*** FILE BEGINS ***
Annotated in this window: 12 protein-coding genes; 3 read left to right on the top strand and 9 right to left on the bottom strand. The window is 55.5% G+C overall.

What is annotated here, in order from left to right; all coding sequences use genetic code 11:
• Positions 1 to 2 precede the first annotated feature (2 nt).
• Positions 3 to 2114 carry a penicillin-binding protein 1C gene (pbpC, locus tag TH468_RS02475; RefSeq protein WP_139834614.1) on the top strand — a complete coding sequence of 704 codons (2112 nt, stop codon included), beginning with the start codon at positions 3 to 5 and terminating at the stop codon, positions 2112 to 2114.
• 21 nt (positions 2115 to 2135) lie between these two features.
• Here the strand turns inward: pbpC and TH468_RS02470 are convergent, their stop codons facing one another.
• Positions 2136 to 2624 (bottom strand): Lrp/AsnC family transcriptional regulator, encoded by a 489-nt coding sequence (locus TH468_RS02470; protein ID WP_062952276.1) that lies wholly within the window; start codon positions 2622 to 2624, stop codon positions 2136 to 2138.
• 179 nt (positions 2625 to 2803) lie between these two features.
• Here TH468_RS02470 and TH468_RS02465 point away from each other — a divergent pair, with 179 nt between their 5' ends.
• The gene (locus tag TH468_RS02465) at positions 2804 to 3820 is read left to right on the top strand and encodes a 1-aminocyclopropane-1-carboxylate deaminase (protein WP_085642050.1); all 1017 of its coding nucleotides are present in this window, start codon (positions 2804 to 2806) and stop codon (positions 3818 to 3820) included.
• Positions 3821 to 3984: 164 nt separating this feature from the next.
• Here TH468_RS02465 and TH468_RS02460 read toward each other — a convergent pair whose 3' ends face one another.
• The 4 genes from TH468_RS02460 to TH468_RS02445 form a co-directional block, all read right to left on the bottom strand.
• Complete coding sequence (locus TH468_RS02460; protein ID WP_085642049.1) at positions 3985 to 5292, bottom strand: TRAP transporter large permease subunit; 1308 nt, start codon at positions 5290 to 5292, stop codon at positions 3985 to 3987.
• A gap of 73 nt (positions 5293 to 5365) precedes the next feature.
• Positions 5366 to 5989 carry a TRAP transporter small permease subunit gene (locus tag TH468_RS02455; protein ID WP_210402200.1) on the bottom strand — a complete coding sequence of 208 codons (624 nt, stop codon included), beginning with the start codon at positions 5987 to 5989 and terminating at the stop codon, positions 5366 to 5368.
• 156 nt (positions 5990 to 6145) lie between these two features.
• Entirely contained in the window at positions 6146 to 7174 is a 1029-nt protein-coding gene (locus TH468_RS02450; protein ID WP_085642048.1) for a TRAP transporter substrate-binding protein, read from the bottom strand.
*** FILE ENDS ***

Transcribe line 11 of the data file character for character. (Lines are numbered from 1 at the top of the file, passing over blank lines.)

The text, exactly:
• Positions 3821 to 3984: 164 nt separating this feature from the next.